BOSTON — You might want to pay more mind to the “sell by” date on your food after all. Recent research out of Harvard University concludes that eating food past its expiration date could potetntially lead to an earlier death.
Harvard Professor of Medicine Vadim Gladyshev set out for more information about what causes aging. In the process, he determined that molecular damage accumulating within the cells is one part of it. Some of that damage might be caused by eating old food.
“This damage is generated by nearly every cellular process. So over time, we have many, many ‘damage forms,’ millions or billions, and as a function of age, they accumulate,” he explains in Harvard Magazine.
To test this theory out in relation to food, the researchers fed different types of old food to yeast, fruit flies, and mice. In doing so they found that the old food consistently shortened each of the sample lifespans by 10 percent. However, when it came to the mice, it only seemed that old food shortened the lifespan of the female mice. They also recognize that the mice had been had normal diets prior to the experiment, so there might not have been enough time for the new diets to make a huge different per the study’s sake.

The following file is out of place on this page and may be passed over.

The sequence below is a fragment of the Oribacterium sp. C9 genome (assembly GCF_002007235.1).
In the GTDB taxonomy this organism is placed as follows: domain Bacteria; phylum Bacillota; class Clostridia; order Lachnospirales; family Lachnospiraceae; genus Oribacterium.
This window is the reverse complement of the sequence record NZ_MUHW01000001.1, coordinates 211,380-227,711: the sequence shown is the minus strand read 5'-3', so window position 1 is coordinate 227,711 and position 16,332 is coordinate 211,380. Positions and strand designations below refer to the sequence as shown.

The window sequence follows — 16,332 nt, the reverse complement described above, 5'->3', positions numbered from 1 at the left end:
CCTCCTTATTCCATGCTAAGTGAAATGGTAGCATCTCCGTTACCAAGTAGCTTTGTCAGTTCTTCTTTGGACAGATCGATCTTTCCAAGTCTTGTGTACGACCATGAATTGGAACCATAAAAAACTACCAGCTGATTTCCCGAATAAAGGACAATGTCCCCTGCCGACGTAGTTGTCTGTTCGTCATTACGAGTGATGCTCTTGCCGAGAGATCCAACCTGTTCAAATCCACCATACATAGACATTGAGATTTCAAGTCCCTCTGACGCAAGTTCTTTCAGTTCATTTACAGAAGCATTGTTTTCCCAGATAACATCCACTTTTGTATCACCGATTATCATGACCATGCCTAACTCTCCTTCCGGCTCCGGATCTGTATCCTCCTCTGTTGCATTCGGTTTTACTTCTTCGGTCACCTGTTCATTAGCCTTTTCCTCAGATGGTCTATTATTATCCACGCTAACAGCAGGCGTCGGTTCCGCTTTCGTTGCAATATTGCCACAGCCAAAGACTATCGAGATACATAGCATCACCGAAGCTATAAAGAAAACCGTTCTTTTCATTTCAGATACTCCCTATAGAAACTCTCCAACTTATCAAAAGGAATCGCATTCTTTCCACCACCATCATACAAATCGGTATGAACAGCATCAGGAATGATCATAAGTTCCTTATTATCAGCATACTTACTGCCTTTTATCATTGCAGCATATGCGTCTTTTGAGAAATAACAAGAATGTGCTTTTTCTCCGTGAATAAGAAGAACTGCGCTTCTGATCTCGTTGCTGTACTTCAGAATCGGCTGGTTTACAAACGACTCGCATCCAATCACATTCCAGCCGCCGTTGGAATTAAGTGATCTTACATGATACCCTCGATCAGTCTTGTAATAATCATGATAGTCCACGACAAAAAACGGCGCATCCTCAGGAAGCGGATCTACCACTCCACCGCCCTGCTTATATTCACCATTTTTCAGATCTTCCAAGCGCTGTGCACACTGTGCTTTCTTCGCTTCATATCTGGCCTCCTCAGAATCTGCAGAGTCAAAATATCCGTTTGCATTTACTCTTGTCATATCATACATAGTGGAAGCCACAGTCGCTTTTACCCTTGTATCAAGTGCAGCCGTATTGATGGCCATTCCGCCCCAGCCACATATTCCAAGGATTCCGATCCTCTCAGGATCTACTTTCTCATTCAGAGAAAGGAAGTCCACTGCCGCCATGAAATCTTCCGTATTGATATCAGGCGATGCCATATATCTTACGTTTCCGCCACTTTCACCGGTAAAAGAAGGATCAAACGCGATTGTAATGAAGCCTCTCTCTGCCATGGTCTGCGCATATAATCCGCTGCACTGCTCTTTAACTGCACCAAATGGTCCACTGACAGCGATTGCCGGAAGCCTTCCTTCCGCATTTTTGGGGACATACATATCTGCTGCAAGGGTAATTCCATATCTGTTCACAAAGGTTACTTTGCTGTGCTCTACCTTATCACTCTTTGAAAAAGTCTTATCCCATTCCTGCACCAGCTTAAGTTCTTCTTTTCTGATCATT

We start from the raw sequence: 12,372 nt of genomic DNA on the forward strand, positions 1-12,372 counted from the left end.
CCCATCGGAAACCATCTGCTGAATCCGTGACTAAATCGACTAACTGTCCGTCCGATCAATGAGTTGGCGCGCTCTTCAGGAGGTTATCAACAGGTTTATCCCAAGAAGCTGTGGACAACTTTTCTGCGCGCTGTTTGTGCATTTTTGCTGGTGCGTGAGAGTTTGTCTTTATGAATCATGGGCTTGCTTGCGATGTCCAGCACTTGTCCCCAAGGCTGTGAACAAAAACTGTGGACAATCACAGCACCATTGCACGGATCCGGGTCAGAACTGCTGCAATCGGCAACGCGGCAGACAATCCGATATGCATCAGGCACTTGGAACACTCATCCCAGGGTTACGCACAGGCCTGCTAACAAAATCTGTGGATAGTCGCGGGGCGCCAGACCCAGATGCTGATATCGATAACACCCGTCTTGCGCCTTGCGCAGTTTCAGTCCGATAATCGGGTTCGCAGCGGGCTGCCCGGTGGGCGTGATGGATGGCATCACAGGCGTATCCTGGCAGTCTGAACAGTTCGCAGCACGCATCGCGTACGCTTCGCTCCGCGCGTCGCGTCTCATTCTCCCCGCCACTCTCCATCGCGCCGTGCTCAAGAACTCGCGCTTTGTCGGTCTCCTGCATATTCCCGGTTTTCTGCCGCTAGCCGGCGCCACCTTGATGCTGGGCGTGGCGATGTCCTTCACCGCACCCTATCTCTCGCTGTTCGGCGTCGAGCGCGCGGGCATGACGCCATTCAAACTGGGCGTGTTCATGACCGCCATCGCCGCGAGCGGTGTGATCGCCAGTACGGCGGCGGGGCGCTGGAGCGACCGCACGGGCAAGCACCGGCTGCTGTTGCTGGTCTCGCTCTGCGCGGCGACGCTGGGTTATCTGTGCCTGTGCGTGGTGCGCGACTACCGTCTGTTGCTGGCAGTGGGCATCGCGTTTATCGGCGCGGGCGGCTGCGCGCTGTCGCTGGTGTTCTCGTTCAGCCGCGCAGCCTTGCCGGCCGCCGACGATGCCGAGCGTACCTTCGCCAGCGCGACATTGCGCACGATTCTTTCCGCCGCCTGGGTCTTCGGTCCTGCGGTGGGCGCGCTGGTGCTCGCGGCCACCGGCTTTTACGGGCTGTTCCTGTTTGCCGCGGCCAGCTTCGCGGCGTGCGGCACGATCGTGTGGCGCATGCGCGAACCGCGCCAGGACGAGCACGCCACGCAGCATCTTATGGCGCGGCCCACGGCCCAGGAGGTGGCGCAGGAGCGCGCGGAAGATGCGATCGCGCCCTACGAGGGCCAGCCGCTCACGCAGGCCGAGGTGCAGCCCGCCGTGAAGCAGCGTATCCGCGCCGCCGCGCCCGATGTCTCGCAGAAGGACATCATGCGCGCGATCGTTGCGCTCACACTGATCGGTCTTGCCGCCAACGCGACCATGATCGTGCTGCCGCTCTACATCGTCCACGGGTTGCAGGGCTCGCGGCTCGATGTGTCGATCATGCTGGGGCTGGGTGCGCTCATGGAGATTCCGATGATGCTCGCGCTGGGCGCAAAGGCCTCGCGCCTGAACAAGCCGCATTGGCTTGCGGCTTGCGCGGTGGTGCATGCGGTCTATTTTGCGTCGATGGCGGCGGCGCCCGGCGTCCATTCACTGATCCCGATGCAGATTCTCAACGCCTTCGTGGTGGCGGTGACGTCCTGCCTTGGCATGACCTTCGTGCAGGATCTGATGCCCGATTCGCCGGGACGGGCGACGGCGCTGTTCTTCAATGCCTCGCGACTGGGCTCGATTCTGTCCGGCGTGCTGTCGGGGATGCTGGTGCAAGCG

These studies were published this month in Science Advances.The authors actually thought that the findings would be more serious than they were, but they were confident that they were on the right track. “That shows us that these age-related changes that accumulate are truly deleterious, and that provides a fundamental insight into the aging process,” adds Gladyshev.
The researchers also recognize that food and the cell reaction in the body is just one part of the complicated process that aging is, but they are hopeful that the new knowledge is leading them in the right direction to finding out more on the topic.
“So the question is, how do we slow down this process?” asks Gladyshev. “How do we restructure cellular metabolism so that this damage accumulates at a slower rate?”
Perhaps eating eight servings of fresh produce per day could be one way — as another recent study finds this practice may extend one’s lifespan.